IAFF leadership testifies at the Senate Commerce, Science and Technology Committee in support of the nomination of Gordon Vickery as administrator of the U.S. Fire Administration and the re-authorization of the National Fire Prevention and Control Act of 1974, among other legislative priorities.
The U.S. Civil Service Commission changes its name to the Office of Personnel Management. With the passage of the Civil Service Reform Act, PL 95-454, federal employees, managers and supervisors face numerous personnel policy changes that affect how management and unions work together.
The IAFF seeks to eliminate exclusions in the line-of-duty death benefits law. The Public Safety Officers Benefit (PSOB) Act of 1976 excludes from coverage fire fighter deaths caused by job-related diseases such as heart attacks.
March 25, 1979
Three Lubbock, Texas, fire fighters die in a smoky building fire at the Moris Kitchen and Ice Cream Parlor and two others are treated for smoke inhalation and released. Each man’s air by-pass valve had been turned on, indicating the men were aware of a foreign substance entering their air flow. Autopsy results indicated evidence of smoke inhalation, traces of carbon monoxide and internal hemorrhaging.
The U.S. Fire Administration awards the IAFF a $30,000 contract to develop a new set of data elements for more detailed reporting of fire fighter injuries and illnesses.
“The union of fire fighters has not survived for six decades by crying in a corner when things don’t go just the way we want them to. We learn early in our firefighting careers about adversity and danger. But we also learn that eventually every fire is contained … and this is the basis for my wishes to you for a very Happy New Year in 1979!”William H. McClennan, IAFF President (1969-1980)
The IAFF hosts a three-day “Open Learning Fire Service Program” meeting in Washington, DC, with representatives from colleges and universities participating in a pilot test.
The U.S. Department of Labor concludes that the wages of production workers in states with right-to-work laws compare poorly to the wages of the same workers in the 30 states without right-to-work laws.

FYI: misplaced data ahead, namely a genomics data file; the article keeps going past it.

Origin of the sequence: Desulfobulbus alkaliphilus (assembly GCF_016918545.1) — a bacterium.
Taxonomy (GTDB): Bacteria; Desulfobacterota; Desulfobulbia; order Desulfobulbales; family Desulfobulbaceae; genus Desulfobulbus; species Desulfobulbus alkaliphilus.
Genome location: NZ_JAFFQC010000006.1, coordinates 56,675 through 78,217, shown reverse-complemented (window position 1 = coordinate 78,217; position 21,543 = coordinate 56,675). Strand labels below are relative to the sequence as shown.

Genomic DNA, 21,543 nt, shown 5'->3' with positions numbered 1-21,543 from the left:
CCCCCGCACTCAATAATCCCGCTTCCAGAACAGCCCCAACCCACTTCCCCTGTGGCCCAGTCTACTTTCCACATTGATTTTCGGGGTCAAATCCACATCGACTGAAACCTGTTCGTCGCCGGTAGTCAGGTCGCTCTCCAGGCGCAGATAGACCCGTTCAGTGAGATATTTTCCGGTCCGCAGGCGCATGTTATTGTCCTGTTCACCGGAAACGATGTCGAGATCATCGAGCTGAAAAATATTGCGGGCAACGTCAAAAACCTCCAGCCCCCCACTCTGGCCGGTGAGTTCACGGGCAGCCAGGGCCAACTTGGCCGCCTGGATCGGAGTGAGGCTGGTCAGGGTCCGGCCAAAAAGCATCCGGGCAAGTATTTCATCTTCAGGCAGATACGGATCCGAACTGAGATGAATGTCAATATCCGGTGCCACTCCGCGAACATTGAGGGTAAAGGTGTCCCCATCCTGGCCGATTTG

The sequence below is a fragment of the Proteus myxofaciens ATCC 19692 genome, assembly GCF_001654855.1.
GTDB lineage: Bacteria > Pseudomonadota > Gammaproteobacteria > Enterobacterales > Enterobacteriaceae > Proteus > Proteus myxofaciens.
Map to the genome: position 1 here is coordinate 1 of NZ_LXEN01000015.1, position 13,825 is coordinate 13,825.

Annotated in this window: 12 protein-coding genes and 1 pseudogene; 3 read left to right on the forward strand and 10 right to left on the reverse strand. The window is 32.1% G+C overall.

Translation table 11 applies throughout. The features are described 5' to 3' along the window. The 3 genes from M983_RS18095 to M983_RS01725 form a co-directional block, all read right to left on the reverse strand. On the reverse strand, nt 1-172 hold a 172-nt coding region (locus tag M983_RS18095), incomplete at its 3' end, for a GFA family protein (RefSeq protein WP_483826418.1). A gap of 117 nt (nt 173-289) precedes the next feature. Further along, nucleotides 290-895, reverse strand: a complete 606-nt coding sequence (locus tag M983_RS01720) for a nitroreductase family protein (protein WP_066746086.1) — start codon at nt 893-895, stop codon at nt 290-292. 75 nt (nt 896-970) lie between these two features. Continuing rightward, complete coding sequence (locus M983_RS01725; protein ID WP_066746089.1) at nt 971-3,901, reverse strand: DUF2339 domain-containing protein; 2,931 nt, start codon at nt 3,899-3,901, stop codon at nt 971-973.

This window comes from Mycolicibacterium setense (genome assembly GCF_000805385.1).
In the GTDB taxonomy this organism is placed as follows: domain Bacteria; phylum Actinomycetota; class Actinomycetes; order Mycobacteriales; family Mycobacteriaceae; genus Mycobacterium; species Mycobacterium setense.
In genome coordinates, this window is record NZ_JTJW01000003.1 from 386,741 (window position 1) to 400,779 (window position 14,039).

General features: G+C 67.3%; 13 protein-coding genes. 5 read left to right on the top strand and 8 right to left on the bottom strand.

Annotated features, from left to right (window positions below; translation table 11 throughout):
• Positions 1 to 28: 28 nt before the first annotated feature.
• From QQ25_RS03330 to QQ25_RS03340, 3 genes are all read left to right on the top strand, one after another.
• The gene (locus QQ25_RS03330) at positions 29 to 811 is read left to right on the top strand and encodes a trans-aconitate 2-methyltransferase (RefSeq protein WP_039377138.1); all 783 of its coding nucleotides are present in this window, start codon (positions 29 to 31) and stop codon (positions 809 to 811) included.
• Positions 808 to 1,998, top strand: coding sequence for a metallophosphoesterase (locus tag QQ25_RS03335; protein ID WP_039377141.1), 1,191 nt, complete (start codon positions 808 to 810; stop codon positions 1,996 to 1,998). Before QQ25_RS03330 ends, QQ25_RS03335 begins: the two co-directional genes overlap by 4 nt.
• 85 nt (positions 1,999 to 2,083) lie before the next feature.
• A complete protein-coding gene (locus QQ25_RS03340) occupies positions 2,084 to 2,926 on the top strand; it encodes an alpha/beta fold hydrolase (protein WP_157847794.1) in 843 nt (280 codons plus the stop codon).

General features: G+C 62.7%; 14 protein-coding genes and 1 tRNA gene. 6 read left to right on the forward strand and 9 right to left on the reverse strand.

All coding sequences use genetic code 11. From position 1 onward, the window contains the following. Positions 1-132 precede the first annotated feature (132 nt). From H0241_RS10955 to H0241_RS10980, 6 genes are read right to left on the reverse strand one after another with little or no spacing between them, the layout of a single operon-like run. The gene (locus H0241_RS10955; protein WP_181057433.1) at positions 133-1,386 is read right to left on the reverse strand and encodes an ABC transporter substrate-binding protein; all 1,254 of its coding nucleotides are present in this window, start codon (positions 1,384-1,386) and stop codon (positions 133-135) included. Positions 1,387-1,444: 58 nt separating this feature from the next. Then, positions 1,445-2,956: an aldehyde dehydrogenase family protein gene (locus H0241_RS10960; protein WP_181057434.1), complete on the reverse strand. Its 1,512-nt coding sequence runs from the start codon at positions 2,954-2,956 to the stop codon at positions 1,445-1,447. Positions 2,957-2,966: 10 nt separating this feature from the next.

The IAFF criticizes NIOSH over its failure to regulate the Scott Aviation Corporation’s breathing apparatus sooner, which might have prevented the deaths of three Lubbock, Texas, fire fighters. After three years of IAFF prodding, NIOSH issues a USERS WARNING and STOP SALES recommendation to the manufacturer. Scott Aviation agrees to provide retrofit packages free of charge to fire departments after considerable advocacy by IAFF.
December 4, 1979
Three Etobicoke, Ontario, fire fighters are killed battling a fire at the Kimberly-Clark paper company. The fire had started in an area at the back of the plant where 600-pound rolls of paper were stacked, five rolls high. The company’s sprinklers were working and had saturated paper near the fire by the time the fire fighters arrived. The lower rolls had absorbed so much water that they were starting to sag under the weight of the others. The three fire fighters were killed when the rolls of paper suddenly collapsed under the weight of water and fell on them.
IAFF President William H. McClennan announces his decision to not seek re-election at the 1980 IAFF Convention in Toronto.
According to the U.S. Department of Labor, fire fighters are the most heavily organized group of public employees in the United States, with 72 percent holding union membership.
The IAFF’s “1978 Annual Death and Injury Survey” shows a decrease in fire fighter deaths from occupational diseases and in the line of duty.
An IAFF survey proves that binding arbitration laws prevent the incidence of strike action by fire fighter local unions.